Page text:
For example, I am equally appalled when I read or hear from some of our people and some of our so called leaders, vigorously embracing the very structures that destroyed the African fabric many, many years ago, such as the 1885 Berlin Conference and vehemently spitting at our very own small innovative survival unities and strategies such as the Tanzanian Union of Zanzibar and Tanganyika.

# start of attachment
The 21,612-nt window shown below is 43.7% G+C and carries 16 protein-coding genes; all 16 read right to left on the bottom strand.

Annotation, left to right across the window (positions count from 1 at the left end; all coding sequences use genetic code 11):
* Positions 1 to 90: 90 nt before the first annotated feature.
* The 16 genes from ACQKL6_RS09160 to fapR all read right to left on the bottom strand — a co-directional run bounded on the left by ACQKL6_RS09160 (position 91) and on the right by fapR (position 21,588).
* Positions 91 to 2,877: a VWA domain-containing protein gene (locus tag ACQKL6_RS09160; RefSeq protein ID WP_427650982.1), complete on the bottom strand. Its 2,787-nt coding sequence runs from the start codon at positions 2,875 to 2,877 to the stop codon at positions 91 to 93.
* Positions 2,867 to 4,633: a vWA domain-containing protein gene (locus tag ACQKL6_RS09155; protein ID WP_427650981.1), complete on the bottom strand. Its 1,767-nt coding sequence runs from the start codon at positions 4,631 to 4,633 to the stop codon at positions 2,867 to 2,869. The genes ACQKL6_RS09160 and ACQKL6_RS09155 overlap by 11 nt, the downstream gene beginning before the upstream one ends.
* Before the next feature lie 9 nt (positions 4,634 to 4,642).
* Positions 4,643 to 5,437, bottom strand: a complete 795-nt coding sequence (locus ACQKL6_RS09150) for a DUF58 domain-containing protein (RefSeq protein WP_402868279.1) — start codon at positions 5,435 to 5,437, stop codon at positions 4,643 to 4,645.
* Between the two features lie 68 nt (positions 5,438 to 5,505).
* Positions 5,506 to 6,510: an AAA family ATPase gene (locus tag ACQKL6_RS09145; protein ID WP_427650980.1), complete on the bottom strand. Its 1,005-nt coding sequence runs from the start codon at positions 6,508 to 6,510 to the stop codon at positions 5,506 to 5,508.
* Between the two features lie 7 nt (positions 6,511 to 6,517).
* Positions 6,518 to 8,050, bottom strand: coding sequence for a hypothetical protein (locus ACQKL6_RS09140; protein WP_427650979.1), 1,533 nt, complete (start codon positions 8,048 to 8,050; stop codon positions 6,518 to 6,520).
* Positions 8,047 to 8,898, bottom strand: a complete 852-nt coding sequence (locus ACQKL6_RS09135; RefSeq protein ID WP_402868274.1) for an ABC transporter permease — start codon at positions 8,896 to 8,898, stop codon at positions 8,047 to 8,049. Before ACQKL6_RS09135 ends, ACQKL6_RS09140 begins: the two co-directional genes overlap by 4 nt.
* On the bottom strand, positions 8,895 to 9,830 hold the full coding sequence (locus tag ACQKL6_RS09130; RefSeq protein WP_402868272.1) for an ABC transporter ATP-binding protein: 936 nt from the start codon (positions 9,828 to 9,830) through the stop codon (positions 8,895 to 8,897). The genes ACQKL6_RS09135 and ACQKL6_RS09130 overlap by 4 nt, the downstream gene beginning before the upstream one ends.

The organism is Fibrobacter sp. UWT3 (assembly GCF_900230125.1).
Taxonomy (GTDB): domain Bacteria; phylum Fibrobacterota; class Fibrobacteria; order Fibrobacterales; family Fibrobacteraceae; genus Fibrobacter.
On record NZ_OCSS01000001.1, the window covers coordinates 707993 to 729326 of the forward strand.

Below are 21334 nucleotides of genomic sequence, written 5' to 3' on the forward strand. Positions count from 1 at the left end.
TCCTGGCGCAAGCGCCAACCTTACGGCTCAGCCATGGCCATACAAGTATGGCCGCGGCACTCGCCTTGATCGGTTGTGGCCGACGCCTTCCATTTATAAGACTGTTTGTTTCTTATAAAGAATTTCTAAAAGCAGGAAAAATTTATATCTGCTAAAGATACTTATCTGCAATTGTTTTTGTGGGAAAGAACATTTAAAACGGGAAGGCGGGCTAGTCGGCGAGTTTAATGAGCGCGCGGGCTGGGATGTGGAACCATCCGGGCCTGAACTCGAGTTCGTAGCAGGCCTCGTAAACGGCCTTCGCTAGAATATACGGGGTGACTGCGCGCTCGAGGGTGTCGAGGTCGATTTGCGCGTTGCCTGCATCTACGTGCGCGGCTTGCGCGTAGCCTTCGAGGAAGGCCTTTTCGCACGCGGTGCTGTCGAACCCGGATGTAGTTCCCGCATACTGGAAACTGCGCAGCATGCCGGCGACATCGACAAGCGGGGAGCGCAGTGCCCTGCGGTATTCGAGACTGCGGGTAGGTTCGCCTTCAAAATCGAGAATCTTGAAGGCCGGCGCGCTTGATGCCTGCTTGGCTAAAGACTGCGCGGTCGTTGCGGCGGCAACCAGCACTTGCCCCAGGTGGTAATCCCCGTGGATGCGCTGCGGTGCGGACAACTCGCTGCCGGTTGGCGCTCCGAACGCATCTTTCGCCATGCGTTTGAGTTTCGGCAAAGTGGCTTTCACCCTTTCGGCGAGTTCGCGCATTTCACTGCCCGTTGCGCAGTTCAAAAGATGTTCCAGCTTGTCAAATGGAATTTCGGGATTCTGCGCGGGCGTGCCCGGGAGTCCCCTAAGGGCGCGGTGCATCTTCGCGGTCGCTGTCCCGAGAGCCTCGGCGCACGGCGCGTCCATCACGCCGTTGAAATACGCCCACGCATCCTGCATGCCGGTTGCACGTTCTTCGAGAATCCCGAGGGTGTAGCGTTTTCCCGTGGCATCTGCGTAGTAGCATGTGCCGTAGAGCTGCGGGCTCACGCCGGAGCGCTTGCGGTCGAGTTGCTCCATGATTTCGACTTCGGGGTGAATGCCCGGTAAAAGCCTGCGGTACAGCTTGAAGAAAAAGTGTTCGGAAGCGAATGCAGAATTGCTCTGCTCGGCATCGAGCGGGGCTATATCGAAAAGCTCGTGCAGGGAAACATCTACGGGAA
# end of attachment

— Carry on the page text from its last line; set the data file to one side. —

"Pwani ya Tanganyika na Zanzibar ya sasa zilikuwa Pamoja kwa muda mrefu sana kabla ya kutengwa na Wakoloni Waingereza na Wajerumani. Kama zingebaki zimetengana, kwa 'wazalendo' hao hiyo ingekuwa ni halali, maana zilitengwa kwa hila na mitutu ya bunduki za Mabwana. Lakini uamuzi wa Tanganyika huru na Zanzibar huru kuungana, na hivyo kuwaunganisha tena ndugu waliokuwa wametengwa na Mabeberu, tendo hilo kuna viongozi wetu wanaosema halikuwa halali. Hatukufuata maoni ya watu kwa njia ya demokrasia wanaoijua wao. Wajerumani na Waingereza walitafuta maoni ya wazee wetu kwa mtutu wa bunduki! Hiyo ilikuwa halali. Nchi walizoziunda kwa njia hizo zilikuwa halali. Tunatakiwa tujivunie Utanganyika na Uzanzibari uliopatikana kwa njia hizo;lakini tuuonee haya Utanzania, tunda la uhuru wetu wenyewe. Sikuamini kuwa wakoloni walifauli kiasi hiki katika kuzinywesha kasumba na kuzitawala akili za baadhi yetu" - JK Nyerere, Uongozi Wetu na Hatima Ya Tanzania, Ukurasa 58